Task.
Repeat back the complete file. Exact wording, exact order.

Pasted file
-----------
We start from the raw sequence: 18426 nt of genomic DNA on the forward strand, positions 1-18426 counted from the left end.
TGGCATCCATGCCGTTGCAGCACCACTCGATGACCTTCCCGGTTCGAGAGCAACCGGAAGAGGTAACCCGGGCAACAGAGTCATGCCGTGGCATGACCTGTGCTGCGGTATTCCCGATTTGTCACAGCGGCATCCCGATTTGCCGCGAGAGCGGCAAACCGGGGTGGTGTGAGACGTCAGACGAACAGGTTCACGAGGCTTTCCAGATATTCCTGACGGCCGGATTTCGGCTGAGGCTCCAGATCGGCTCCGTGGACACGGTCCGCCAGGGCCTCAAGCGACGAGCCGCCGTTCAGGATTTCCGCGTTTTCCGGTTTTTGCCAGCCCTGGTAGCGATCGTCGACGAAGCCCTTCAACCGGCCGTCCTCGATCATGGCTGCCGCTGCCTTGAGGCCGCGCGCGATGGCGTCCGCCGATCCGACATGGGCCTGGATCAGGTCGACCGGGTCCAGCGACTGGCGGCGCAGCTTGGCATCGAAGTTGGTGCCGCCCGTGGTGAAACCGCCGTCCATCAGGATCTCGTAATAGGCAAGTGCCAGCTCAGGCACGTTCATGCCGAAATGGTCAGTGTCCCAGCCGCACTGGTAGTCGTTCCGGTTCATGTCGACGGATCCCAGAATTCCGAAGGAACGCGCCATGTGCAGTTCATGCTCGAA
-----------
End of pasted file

We start from the raw sequence: 18426 nt of genomic DNA on the forward strand, positions 1-18426 counted from the left end.
TGGCATCCATGCCGTTGCAGCACCACTCGATGACCTTCCCGGTTCGAGAGCAACCGGAAGAGGTAACCCGGGCAACAGAGTCATGCCGTGGCATGACCTGTGCTGCGGTATTCCCGATTTGTCACAGCGGCATCCCGATTTGCCGCGAGAGCGGCAAACCGGGGTGGTGTGAGACGTCAGACGAACAGGTTCACGAGGCTTTCCAGATATTCCTGACGGCCGGATTTCGGCTGAGGCTCCAGATCGGCTCCGTGGACACGGTCCGCCAGGGCCTCAAGCGACGAGCCGCCGTTCAGGATTTCCGCGTTTTCCGGTTTTTGCCAGCCCTGGTAGCGATCGTCGACGAAGCCCTTCAACCGGCCGTCCTCGATCATGGCTGCCGCTGCCTTGAGGCCGCGCGCGATGGCGTCCGCCGATCCGACATGGGCCTGGATCAGGTCGACCGGGTCCAGCGACTGGCGGCGCAGCTTGGCATCGAAGTTGGTGCCGCCCGTGGTGAAACCGCCGTCCATCAGGATCTCGTAATAGGCAAGTGCCAGCTCAGGCACGTTCATGCCGAAATGGTCAGTGTCCCAGCCGCACTGGTAGTCGTTCCGGTTCATGTCGACGGATCCCAGAATTCCGAAGGAACGCGCCATGTGCAGTTCATGCTCGAA